Setting Great Expectations

I recently had some furniture delivered by two different companies and the experience of each was vastly different. One was easy and delightful while the other was frustrating and tiresome. The function of each company was the same, to place an order, inform me of it’s arrival and to deliver the furniture yet what I experienced was not the same. The only difference between the two was how they communicated and set expectations.

The first company, let’s call it Company X told me that they had to order my furniture in, which could take up to two weeks. They charged a $65 delivery fee to which I asked what that delivery fee included which was delivery, unpacking, setup, taking away the packaging and any old furniture which they would then deliver to the Salvation Army. This sounded reasonable and I was happy to pay for that service rather than hiring a trailer to do it myself. During the two weeks they called to let me know the order had been dispatched, the order had arrived and then arranged delivery where they also called the morning of to let me know they were leaving the warehouse and were on their way. At no time do I wonder as to the status of my order and everything unfolded as per their communications with me.

The second company, let’s call it Company Y also told me that they had to order my furniture in and that it would arrive within 5 working days. They charged a $75 delivery fee which included delivery and nothing else. No unpacking or rubbish removal, just a straight delivery with no extras and for $10 more than the previous company. This did not sound reasonable and at this point I went out of my way to arrange my own pick up. I asked if it would be available to pick up on Saturday which they assured me it would be. On Saturday I turned up to find my furniture hadn’t arrived because they truck was missing a pallet and had to be turned around without being unloaded. There was no phone call or communication to tell me of this error which meant my arrangements for the day now had to be cancelled. Company Y told me the truck was due back on Wednesday and to try again then. This time, instead of making arrangements I made sure I called ahead which resulted in a long wait time on the phone for information. This time the company did inform me once it had arrived so I could make new arrangements. After picking up the furniture I kept repeating that even though loading it onto the trailer, spending my own time, my own petrol, moving and unpacking it myself, I still considered my own effort worth more than the $75 dollars I would have spent.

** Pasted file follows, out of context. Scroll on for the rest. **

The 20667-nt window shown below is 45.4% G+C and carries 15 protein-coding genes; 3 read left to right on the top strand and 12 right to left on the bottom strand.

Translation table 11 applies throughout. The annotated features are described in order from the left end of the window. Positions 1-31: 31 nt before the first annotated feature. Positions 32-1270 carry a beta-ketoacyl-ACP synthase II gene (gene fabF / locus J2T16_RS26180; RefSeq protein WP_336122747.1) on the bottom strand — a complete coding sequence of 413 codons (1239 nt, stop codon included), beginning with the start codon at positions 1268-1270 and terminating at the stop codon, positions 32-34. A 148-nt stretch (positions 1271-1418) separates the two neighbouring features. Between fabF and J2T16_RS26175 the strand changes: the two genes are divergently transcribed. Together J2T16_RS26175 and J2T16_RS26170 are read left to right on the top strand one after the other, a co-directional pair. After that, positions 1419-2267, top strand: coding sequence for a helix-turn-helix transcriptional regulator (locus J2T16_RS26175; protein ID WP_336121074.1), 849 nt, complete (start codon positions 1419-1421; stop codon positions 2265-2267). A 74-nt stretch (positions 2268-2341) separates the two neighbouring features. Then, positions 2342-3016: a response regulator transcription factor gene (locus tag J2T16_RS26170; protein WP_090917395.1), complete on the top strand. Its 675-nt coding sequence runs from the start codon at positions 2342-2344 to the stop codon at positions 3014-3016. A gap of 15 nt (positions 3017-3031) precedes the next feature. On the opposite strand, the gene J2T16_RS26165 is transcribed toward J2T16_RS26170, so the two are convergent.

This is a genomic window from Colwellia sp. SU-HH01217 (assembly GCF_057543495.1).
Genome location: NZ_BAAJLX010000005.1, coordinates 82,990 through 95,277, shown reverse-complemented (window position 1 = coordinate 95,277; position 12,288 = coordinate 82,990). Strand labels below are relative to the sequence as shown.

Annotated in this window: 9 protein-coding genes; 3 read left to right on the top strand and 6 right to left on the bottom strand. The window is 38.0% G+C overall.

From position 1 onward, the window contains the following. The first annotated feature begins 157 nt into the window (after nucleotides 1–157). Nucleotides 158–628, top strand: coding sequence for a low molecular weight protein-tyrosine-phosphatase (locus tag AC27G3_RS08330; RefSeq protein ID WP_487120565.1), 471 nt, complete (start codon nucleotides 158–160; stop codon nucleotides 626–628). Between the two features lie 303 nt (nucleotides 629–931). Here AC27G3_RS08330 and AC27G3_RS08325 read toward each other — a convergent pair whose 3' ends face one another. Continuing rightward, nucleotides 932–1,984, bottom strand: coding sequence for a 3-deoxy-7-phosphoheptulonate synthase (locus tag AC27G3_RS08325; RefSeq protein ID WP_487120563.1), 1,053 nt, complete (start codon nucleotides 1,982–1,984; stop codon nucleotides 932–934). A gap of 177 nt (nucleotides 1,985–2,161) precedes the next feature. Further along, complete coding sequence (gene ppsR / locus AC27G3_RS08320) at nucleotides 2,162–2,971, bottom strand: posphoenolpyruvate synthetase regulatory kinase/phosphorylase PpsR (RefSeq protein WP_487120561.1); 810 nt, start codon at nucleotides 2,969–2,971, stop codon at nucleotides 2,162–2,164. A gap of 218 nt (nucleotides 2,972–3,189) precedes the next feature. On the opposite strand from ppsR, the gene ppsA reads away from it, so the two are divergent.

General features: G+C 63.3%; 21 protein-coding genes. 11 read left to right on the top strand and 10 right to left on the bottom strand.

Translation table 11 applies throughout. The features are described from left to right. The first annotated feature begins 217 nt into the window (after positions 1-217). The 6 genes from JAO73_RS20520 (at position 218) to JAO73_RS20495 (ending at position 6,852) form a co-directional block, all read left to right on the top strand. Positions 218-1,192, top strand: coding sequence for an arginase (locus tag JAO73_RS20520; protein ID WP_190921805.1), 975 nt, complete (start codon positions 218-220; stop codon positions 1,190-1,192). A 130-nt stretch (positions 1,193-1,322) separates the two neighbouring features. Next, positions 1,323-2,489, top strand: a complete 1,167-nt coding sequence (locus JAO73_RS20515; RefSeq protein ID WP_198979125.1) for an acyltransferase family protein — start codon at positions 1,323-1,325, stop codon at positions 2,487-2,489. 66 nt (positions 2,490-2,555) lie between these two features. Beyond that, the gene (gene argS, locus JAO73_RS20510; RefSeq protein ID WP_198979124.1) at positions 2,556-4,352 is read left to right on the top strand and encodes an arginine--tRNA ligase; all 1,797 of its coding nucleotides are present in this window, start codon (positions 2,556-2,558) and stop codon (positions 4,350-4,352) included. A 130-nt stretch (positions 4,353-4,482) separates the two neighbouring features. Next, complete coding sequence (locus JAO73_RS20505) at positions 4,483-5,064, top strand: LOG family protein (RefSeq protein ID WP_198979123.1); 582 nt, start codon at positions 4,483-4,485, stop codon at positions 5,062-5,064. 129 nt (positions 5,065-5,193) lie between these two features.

Cost vs Value

Why is this? Why was I prepared to pay $65 with one company and not be concerned with the amount, yet with the other company I was adamant that I wasn’t going to spend one dollar more with them. I think it comes down to the perception of value.

With Company X, I perceived the spend to be of adequate value for cost. I was paying for delivery but I was getting so much more than just that. At the end of the entire experience with everything having gone so smoothly, the $65 was considered as money well spent. With Company Y, I perceived the spend to be less than adequate value for cost. At the end of this experience I felt justified in my decision because the process had been rather bumpy with expectations not being met. I found myself thinking I was lucky I didn’t pay for or get the delivery as they probably would have mucked that up as well.